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Happened to see this youtube link, through a Facebook feed. Not sure how credible the information is, but interesting corner point. No harm in listening to an alternate view. Who knows, is it the truth or is it just another conspiracy?

Qaddafi for sure has done several horrible stuffs and no way a man to be worshiped, but the way he was publicly assassinated portray a sorry figure to civilized society. It is appalling that NATO had the freedom to do such barbaric acts to curt the end of another man who was criticized for similar acts to his own people.

Another stalwart, the founding father of Unix, C and in many ways one of the founding fathers of computing itself, Dennis Ritchie passed away. For me, Ritchie along with Kernigham was one of the first few names registered in mind, since learning computer programming. The first book I have ever seen on a programming language is this duo’s book on C. And boy wasn’t that most concise book in technology, every so compact and yet rich and clean!

Come to think of it, the impact of Ritchie to modern science and technology is enormous. He may not have been a very public figure, but his contributions indeed is the touchstone on the modern world, especially the information network world. Much of the internet, the Google, the iPhone’s and what more, almost everything we can think of runs on his stuffs or its variants. Quite remarkable.

I think the most apt summary of Ritchie’s contribution is heard from Brian Kernighan himself.  He said  “The tools that Dennis built -and their direct descendants – run pretty much everything today”

 

A Facebook feed (through a friend) led me to this nice article on Sachin Tendulkar. The title is “Point to Cover” and the author is Senantix. I liked the Bayesian view of Tendulkar’s performance. Quite simply true. Often, the short memory and incorrect assumptions lead to most of the controversies and criticisms against Tendulkar. As they say, Bayesian can never go wrong!

P(Sachin fails| crisis) = [P(crisis|Sachin fails) x P(Sachin fails)]/[P(crisis|Sachin fails)xP(Sachin fails)+P(crisis|Sachin does not fail)xP(Sachin does not fail)]

We all knew that this will be inevitable, but all of us were hoping that it will be delayed as much as possible. Sadly, that day we all feared has finally come and it was today. Steve Jobs, the ever so mercurial leader of our industry has finally lost his battle with cancer and passed away this evening. Thousands of pages have been written about him and on his contributions. More will follow in days to come as well, from every corner of this planet. Let me not go there. To me, he has been a symbol of a child who always followed his dream and to top it up, he had the trust and ability to see it through. People may say, he is not philanthropic, but that is not his title, nor did he claim to be one. What he showed us is that, it is what “you decide”, what you want to become and it is entirely up to you to follow it tirelessly and achieve it. That’s it, no more no less.  What others think and say is completely irrelevant, as long as you put the trust honestly into your mind.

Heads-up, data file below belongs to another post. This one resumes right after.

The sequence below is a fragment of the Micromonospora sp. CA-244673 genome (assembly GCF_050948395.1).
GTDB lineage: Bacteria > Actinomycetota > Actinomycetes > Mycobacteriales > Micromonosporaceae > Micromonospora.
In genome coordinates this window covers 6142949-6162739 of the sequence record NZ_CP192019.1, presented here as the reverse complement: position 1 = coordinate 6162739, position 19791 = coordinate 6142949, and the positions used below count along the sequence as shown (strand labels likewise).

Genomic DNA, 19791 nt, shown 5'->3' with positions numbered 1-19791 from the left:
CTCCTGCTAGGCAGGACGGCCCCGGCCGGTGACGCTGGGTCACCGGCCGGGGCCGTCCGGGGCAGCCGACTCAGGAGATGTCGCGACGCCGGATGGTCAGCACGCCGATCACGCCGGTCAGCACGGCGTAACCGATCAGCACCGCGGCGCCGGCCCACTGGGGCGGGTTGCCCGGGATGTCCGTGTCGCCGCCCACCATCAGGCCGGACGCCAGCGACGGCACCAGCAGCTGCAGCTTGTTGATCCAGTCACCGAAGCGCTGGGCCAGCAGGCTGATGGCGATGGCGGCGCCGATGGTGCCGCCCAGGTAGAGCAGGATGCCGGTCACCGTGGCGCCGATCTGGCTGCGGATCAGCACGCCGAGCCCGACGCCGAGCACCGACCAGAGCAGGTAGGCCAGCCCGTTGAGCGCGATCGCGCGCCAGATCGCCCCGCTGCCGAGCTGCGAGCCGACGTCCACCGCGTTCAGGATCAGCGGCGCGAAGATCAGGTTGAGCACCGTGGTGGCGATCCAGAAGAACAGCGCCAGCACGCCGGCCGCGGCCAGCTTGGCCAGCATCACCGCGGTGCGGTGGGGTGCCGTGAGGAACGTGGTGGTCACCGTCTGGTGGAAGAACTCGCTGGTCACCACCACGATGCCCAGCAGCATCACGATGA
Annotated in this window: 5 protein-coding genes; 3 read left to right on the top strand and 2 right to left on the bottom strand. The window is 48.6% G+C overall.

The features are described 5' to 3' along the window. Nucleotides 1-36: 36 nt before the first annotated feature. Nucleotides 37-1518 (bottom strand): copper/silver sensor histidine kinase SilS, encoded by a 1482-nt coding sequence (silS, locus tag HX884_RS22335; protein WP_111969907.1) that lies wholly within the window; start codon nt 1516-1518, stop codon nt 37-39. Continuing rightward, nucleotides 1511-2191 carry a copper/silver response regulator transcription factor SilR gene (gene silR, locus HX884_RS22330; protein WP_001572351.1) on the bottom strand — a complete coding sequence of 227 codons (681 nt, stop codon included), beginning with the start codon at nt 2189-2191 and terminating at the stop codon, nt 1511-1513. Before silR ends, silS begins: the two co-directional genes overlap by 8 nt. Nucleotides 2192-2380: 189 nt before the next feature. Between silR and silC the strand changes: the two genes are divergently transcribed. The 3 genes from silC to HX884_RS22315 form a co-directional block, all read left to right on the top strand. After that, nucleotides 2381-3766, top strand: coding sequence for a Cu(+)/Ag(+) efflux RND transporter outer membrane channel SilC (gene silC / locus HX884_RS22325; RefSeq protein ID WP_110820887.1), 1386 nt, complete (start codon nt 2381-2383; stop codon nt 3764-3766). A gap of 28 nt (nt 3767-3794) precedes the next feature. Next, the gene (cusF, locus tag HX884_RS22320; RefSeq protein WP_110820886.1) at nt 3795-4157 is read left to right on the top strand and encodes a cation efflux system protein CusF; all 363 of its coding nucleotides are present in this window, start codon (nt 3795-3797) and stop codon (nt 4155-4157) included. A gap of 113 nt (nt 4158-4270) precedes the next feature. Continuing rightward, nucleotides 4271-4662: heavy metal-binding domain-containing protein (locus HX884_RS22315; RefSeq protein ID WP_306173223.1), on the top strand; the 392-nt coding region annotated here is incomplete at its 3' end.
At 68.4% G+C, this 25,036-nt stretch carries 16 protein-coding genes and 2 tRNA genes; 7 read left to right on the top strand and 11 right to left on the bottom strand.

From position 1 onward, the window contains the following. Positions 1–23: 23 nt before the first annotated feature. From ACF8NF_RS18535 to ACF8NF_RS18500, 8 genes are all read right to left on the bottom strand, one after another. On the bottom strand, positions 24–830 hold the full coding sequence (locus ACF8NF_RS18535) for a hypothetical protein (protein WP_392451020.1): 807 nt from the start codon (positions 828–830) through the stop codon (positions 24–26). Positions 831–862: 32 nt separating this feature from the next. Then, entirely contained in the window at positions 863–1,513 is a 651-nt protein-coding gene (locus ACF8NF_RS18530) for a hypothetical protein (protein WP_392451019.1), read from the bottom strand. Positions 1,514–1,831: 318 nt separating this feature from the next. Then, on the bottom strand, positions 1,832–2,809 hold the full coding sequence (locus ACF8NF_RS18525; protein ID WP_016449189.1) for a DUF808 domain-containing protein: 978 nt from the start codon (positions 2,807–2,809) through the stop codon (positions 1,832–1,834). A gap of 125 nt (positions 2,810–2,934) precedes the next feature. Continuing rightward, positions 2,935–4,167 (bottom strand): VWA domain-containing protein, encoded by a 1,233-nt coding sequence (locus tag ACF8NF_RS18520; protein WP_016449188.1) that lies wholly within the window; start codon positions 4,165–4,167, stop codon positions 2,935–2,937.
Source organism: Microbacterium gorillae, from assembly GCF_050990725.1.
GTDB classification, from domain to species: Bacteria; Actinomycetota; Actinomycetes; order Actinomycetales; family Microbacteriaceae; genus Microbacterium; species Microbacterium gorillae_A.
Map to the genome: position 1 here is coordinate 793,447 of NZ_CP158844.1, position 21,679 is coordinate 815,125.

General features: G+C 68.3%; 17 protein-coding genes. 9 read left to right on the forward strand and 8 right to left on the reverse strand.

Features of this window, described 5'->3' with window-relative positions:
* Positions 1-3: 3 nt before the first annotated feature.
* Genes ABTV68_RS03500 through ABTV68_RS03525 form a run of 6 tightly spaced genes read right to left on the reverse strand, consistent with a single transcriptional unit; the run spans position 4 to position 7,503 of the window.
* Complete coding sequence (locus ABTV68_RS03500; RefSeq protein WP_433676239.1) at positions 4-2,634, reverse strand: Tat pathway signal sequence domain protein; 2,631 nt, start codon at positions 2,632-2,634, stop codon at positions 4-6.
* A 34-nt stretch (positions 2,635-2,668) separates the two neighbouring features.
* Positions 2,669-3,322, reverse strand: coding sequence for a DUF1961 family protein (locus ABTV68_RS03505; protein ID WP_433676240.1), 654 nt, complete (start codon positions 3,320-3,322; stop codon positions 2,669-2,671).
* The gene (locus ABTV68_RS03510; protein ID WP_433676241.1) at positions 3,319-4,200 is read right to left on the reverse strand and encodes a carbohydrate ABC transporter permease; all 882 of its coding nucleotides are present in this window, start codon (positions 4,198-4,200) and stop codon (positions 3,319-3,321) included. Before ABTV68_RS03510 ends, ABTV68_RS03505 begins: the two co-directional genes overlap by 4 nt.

Come to think of it, his life and work and the glory associated with the making of one of the largest valued company in the world all have a charm and special persona associated with. His 2005 Stanford commencement speech made him immortal and inspirational to wider circle of life all over the world. More than being a tech whizkid, he was a symbol of innovation. More than a manager or a programmer, where he stays above the rest is the clarity in product vision and leadership to drive it through. I have heard several stories from my friends and comrades on his passion to drive stuffs at all cost and at times at the risk of spoiling personal relationships. That single minded drive to realize something special everyday made him this special. More often than not, we could see the sense of honesty in every statements he made, whether it is in public forums or in personal remarks at interviews. No tantrums and no diplomacy hanging around, plain simple truth in blunt words.

The world has lost a leader, visionary and innovator. He did not invent a medicine for cancer or aids, but he had made many a mark in the lives of thousands of people around the world. For some, he was the man who championed behind the realization of many amazing products of everyday use (Myself a huge beneficiary of it directly and indirectly!) and for others, his life itself serves as a message to follow their own dreams and then enjoy a lovely and satisfying life.  Thank you Steve Jobs. You have made a stamp in many lives.

While driving back home this evening on  a dark and rainy day I had the Stanford speech in mind. My mind seem to have said. Thank you sir. The words “Stay hungry, Stay foolish” reverberated on. Immortal words! Along the same bay he is resting at peace!

Footnote: CNN money had this report published sometime ago. The level of scaling Apple achieved under his rein since the beginning of this century is stunning.

Courtesy: From CNN money report (See the link above)

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